在北京过年 / Spring Festival in Beijing

在北京过年

在北京欢度春节,迎接蛇年的到来是件再惬意不过的事情。

在这一年一度的特殊时刻,人们所有的期待恰好都和“F”打头的英文单词有关:家人(family)、朋友(friends)、美食(food)、水果(fruit)、烟花(fireworks)、风水(fengshui)、节庆(festivities)、好运(fortune),还有烟雾(fog,这是对爆表的严重空气污染很客气的说法)。

走在CBD空旷的大街上,我感觉恍如隔世,不禁想起20年前北京街道上空空荡荡的样子。那时候,北京的大街上只有自行车、公共汽车,还有屈指可数的几辆汽车、卡车、或者马车,人们看起来都是一幅不慌不忙的样子。 

Spring Festival in Beijing

Spending the Spring Festival holiday in Beijing welcoming the New Year of the Snake was most enjoyable.

It was punctuated by all the usual “F” words one expects at this very special time of year: family, friends, food, fruit, fireworks, feng shui, festivities, fortune, and fog (a euphemism for off-the-charts bad air pollution).

I felt a sense of déjà vu while walking on the empty streets of the Central Business District. It reminded me of 20 years ago when Beijing’s streets were nearly empty except for bicycles, buses, and a smattering of cars and trucks, or horse-drawn carts. In those days, no one seemed to be in much of a hurry.

90年代初,在早高峰时段,北京饭店对面的长安街街景 / Beijing’s Changanjie opposite the Beijing Fandian during morning rush hour, early 1990s

如今,北京交通拥堵已是众所周知的常态,只有在重大节日时才能还道路以清静。

春节长假期间,2,000多万北京人中约有900万人会离开京城返乡过年。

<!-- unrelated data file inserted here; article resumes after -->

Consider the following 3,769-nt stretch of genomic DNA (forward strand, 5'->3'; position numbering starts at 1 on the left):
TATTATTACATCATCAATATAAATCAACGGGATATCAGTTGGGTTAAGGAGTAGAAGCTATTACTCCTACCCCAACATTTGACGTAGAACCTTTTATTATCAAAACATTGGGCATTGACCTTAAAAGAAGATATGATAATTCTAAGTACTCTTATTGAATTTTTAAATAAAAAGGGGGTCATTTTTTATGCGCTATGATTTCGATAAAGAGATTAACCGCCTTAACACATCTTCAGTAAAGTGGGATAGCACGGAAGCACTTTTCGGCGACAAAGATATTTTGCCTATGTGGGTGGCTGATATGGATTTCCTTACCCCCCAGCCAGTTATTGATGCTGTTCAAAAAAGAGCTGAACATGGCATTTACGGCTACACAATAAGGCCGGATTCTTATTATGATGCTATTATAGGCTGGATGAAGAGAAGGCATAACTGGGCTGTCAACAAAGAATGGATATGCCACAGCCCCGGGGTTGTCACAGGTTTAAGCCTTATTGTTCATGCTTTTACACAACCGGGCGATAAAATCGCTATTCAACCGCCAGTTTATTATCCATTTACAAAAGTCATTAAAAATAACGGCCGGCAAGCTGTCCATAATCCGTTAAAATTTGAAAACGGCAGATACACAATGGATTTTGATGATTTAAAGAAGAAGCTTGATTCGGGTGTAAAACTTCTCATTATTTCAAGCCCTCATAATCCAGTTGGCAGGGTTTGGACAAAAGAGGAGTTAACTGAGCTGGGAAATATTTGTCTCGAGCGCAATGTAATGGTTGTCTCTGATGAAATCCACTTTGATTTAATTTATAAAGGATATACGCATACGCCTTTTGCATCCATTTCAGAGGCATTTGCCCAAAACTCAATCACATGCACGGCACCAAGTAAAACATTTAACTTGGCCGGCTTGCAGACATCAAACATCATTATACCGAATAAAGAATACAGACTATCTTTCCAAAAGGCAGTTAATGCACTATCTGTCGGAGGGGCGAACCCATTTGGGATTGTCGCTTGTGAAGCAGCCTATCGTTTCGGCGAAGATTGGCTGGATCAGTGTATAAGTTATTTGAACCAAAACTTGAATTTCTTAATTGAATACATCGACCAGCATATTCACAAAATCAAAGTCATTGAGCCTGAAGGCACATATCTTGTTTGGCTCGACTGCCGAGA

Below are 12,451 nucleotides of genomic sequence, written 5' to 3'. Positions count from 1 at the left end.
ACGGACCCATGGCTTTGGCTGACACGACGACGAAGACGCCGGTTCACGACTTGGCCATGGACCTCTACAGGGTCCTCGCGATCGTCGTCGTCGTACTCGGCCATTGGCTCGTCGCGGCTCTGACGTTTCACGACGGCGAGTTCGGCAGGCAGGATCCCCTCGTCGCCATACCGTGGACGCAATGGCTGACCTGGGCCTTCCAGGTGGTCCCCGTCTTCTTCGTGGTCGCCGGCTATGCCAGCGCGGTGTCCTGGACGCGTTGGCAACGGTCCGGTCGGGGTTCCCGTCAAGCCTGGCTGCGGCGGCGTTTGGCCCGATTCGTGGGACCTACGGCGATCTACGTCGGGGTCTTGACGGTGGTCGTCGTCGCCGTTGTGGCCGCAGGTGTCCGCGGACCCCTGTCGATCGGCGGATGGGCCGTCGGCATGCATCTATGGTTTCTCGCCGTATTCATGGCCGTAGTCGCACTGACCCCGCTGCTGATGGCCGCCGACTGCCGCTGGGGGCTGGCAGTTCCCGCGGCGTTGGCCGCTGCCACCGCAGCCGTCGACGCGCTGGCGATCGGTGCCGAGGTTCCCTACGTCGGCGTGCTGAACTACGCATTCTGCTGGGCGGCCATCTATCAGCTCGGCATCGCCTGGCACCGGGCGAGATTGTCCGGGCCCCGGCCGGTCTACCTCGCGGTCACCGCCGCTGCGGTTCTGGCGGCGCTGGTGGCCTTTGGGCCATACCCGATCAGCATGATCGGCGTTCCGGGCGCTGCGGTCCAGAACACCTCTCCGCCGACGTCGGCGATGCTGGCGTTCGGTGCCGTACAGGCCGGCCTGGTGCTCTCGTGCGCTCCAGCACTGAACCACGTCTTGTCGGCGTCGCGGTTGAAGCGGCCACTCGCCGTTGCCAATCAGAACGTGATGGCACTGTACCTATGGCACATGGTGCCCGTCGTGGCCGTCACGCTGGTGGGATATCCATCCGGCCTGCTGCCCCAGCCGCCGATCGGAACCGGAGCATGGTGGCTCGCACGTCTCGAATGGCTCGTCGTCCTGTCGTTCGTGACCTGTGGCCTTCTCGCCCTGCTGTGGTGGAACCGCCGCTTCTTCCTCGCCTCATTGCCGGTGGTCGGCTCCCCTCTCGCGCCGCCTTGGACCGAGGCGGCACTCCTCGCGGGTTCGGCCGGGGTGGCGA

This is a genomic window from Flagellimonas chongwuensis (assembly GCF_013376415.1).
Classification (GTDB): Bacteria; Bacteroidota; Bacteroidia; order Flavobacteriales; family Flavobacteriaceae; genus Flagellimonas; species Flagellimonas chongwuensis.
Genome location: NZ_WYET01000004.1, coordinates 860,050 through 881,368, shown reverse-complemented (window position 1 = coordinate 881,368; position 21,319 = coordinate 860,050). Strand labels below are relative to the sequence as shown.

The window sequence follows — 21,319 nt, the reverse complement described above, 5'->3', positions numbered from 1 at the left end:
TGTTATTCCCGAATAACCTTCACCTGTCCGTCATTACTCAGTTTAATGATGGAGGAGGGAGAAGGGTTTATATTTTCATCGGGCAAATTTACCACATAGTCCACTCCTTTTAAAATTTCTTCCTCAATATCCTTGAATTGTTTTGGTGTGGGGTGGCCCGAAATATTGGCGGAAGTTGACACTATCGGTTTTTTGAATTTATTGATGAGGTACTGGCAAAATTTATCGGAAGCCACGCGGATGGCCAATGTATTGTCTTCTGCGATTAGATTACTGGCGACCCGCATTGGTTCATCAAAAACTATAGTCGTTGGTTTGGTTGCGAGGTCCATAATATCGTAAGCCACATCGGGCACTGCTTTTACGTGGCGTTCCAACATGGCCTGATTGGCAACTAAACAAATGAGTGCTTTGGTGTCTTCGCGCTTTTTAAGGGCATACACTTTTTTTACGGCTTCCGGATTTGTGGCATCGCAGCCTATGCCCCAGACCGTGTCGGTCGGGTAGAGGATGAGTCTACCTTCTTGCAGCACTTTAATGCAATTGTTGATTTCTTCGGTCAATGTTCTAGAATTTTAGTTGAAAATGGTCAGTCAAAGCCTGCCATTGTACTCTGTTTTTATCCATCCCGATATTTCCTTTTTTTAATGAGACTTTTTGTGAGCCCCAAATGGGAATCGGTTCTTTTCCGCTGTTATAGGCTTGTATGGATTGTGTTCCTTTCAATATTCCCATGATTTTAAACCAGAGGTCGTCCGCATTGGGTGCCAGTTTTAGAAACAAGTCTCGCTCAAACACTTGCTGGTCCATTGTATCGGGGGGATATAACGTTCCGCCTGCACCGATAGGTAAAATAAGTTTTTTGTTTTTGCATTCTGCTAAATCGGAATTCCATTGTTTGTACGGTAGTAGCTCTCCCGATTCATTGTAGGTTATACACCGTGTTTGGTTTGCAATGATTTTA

还有1,100万人会留下来过节。但据我非详尽、非科学的统计,这些人大都会宅在家里看电视、包饺子。所以,大街基本就成了我和太太的专享。

(相比之下,节日期间香港720万人口中只有50万人会离港外出。剩下的670万港人,有些可能在商店、酒店和餐馆里忙着接待大陆来的游客。春节假期,前往香港的大陆游客共计约75万人。)

节日期间,北京路广车稀,人们甚至不用左顾右盼就能轻松穿越马路。要是在平日,情况可要差得很多。在大的路口,行人即使是按照信号灯过马路,仍要提防疯狂的司机从四面八方疾驶而来。

北京曾是行人和自行车的乐土。年轻的北京人并不知道,其实20年前北京还是那个样子。但现在变化实在是太大了,而且变化的速度也比我可以想见的任何一个城市都要快。

我喜欢几乎所有中餐,只对少数气味、味道或材质特殊的菜肴敬而远之(比如臭豆腐、海参和凤爪)。还有些菜出于道德的原因我也不会碰(比如鱼翅和其他濒危物种)。

不过,无论哪种菜系都比不上家里其乐融融的家常菜。过节期间,我都数不清自己到底吃了多少个饺子,但怎么也得有一个“营”那么多。不管是煮的饺子还是炸的锅贴,都特别香。

四个多小时的电视春晚节目也是中国春节的一大特色。每年,我的中国朋友都会和家人一起收看这档马拉松晚会。他们离不开这个节目,就像美国人离不开超级碗橄榄球赛一样。每年他们都会抱怨节目的质量不断下降,但他们仍会看足四个小时,真是挺有意思的。

我通常不会连续四个小时收看任何一档电视节目,但我会问问大家对今年节目的看法。

最常见的答案是:“不如去年。”每年我听到的答案基本都是这样。

我问今年有什么亮点,许多人都提到了郭德刚的相声,说他用喜剧的方式针砭时弊,表达了人们对腐败现象和滥用公款的深恶痛疾。

一位久居欧洲、会多国外语的中国北方女士表达了批评意见。她特别不喜欢那三位受邀演唱中国歌曲的孔子学院的外国学生,说他们“唱得太差劲了。”

她说更差劲的是歌曲传递的信息就像是早年间的宣传口号——“我们的朋友遍天下”。在她看来,只不过是改成了新版的“我们的学生遍天下。”

我反驳说,在世界很多国家,学习汉语课程,包括参加孔子学院的人数的确是在迅速增加。但她回答说:“这不是关键。问题是这里表现出的唯我独尊与中国的传统价值背道而驰。”

这种看法很有意思。您怎么看这个节目呢?

As is well known, nowadays, the typical daily traffic situation in Beijing is non-stop traffic jams. It takes a major national holiday to empty the streets.

An estimated 9 million people, out of the total population of 20 million-plus, left Beijing for their home towns to spend the long Lunar New Year holidays with their families.

That left about 11 million people still in Beijing for the holiday. According to my (not) extensive (not) scientific research, most of these stayed at home watching TV and eating dumplings. As a result, me and my wife had the streets mostly to ourselves.

 

(By way of comparison, only 500,000 of Hong Kong’s 7.2 million population left the S.A.R. during the holidays. It’s likely that some of the remaining 6.7 million residents were busy serving mainland tourist visitors in shops, hotels and restaurants. During the New Year holiday period, about 750,000 mainland tourists visited Hong Kong.)